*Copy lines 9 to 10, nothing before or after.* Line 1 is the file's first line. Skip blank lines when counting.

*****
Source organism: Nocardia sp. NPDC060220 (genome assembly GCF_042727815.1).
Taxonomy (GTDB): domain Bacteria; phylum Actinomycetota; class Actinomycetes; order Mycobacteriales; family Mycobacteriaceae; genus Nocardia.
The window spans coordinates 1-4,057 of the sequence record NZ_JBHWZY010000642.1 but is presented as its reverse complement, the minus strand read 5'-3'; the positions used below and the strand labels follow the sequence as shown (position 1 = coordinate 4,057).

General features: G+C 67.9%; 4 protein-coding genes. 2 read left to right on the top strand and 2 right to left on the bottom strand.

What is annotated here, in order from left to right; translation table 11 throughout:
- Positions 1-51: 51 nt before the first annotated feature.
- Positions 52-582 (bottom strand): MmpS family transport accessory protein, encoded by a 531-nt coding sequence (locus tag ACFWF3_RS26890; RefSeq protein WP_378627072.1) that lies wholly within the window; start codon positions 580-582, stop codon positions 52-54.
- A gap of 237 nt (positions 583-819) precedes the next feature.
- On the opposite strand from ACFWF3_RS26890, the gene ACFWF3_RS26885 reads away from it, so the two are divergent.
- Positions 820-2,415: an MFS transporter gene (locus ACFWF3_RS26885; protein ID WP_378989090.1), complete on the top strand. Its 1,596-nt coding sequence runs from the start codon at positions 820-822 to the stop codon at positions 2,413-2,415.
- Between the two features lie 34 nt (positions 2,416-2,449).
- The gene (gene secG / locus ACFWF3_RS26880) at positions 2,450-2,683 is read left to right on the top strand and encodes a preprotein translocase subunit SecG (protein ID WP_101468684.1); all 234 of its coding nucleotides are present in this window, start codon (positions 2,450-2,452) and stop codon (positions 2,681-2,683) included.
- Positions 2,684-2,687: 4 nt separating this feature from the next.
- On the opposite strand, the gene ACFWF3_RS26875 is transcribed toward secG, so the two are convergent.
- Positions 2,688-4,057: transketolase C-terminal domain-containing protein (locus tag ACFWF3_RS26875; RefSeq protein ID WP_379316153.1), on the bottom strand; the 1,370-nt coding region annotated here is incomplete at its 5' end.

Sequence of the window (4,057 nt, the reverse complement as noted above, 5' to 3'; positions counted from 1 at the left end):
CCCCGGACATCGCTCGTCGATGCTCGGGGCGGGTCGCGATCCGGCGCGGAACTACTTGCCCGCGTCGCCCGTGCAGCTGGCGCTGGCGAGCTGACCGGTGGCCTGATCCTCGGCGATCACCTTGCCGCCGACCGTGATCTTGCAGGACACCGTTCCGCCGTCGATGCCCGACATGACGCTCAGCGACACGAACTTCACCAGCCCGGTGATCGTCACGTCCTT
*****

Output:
- On the opposite strand from ACFWF3_RS26890, the gene ACFWF3_RS26885 reads away from it, so the two are divergent.
- Positions 820-2,415: an MFS transporter gene (locus ACFWF3_RS26885; protein ID WP_378989090.1), complete on the top strand. Its 1,596-nt coding sequence runs from the start codon at positions 820-822 to the stop codon at positions 2,413-2,415.